MANILA, Philippines – The Land Transportation and Franchising Regulatory Board (LTFRB) will not process new applications for ride-hailing services permit, and will only process applications that were received as of July 2017.
This was announced by LTFRB Board Member Aileen Lizada in a press briefing on Friday, February 2.
LTFRB said it would work with Transport Network Companies (TNC) Grab, Uber, and U-Hop to complete the database of all drivers applying for provisional authority (PA).
“Current active drivers applying for franchise on March 5 will be prioritized. TNCs will send LTFRB a list of those who should be [present at the LTFRB] to apply for franchise,” Lizada said in a mix of English and Filipino.
LTFRB earlier said franchise applications for TNVS would open on Monday, February 5, but was later moved to March 5 to give more time to finalize the list of drivers eligible for franchise.
Lizada said schedules would be set for processing applications, and reminded the drivers to only go to the LTFRB on the date of their application as recommended by the TNC.
“If you are not on the list, don’t go to LTFRB for the permit applications,” she said in Filipino.
Lizada also said hatchbacks and other compact or smaller sedans are allowed to apply as long as fare rates must be lower than sedans. She added that hatchbacks will only be allowed to operate as Transport Network Vehicle Services (TNVS) within Metro Manila, and this classification will reflect on their Certificate of Public Convenience.
Cap on permits
LTFRB earlier set a cap on TNVS permits at 45,700 units nationwide. This sparked a debate among TNCs on whether it is the right number of units based on the demand. (READ: Poe to LTFRB: ‘Explain the math’ behind cap on ride-hailing vehicles)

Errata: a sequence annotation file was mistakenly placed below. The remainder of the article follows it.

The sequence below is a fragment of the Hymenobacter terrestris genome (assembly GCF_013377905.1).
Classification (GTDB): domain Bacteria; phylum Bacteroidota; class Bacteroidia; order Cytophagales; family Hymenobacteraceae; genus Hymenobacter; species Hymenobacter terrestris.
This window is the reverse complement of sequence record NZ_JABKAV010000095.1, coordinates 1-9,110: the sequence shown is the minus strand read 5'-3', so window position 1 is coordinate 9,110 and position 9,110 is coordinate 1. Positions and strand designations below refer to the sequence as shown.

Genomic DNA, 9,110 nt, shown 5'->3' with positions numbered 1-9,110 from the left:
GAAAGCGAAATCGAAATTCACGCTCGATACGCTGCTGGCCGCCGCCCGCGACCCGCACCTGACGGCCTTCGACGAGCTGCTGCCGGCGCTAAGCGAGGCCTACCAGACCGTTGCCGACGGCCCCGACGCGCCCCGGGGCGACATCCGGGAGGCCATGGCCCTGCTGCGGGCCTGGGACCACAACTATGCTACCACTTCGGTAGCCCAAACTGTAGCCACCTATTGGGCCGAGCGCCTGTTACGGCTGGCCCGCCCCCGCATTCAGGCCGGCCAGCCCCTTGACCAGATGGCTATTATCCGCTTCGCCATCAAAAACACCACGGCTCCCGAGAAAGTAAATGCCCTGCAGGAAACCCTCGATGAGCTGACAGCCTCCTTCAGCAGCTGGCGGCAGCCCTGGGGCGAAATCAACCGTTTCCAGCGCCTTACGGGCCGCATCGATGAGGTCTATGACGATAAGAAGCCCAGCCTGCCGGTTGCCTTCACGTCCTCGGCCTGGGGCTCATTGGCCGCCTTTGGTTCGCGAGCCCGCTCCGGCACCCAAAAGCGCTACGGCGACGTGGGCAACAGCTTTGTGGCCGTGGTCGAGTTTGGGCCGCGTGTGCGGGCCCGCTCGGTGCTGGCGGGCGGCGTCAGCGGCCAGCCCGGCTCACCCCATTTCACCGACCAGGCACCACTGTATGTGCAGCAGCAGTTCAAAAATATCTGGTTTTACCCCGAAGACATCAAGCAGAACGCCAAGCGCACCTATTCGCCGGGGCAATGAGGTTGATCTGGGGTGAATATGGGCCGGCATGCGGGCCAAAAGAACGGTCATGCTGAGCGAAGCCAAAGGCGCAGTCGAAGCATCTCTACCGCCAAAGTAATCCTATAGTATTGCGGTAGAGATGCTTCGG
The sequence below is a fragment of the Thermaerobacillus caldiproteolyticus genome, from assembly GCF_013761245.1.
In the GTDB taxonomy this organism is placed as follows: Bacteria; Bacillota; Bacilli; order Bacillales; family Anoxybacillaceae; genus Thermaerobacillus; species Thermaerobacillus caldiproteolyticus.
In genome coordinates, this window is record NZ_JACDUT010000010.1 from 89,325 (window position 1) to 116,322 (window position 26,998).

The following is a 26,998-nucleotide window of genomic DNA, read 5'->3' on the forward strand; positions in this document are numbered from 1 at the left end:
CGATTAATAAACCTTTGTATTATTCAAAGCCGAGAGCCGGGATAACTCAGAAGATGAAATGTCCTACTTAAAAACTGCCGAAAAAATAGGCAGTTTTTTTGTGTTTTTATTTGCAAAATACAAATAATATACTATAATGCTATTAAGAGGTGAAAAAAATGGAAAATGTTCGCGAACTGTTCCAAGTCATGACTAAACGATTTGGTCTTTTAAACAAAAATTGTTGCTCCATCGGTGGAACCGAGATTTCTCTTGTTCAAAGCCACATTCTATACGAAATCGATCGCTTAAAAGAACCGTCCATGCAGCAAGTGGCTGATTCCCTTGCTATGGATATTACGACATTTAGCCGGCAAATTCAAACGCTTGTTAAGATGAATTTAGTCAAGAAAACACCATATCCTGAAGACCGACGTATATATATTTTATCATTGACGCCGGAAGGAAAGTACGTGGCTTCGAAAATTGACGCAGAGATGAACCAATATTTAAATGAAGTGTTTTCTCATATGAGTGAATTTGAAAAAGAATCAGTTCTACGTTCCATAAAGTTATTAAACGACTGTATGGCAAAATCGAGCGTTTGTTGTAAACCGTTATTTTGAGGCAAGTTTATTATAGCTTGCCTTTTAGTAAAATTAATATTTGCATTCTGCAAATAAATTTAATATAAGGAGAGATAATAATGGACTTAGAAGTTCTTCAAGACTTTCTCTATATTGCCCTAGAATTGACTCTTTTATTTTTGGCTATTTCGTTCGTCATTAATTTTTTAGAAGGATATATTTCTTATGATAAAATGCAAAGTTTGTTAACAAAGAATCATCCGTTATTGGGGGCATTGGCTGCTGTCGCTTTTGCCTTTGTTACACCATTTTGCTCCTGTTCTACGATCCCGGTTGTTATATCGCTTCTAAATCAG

Based on the data submitted by Grab and Uber to LTFRB, Lizada said, only 150,000 to 180,000 of the requested 350,000 to 400,000 bookings made under Uber were served.
Meanwhile, Grab was only able to serve 270,000 to 290,000 of the 320,000 to 380,000 bookings during weekdays. (READ:Grab, Uber riders only a minority – LTFRB)
The Department of Transportation then ordered the LTFRB to review the cap imposed by the LTFRB.
Don’t buy those cars yet
Lizada said the regulatory board sees the need to evolve as technologies innovate. She said, however, that the government’s mandate is to regulate, and cautioned drivers against buying new cars to apply for TNVS permits.
“We see the innovations, the needs of riders evolve. What government is doing is adjusting and seeing how we can fit as well. We do this because many might buy cars again. Don’t buy cars for TNVS anymore. Let’s cut it off,” she said.
In 2016, LTFRB suspended acceptance of new applications for TNVS permits for ride-hailing apps due to the rising volume of applications and concern of oversupply of units.
The LTFRB imposed a P5-million fine each on Uber and Grab in July 2017 for allowing its drivers to operate without permits. (READ: What’s the fuss about the Grab, Uber regulation issue?)
Uber was suspended in August 2017 after it repeatedly defied the board’s order to stop taking new drivers into its system. It paid a fine of P190 million. (WATCH: How Uber got suspended and why it matters) – Rappler.com
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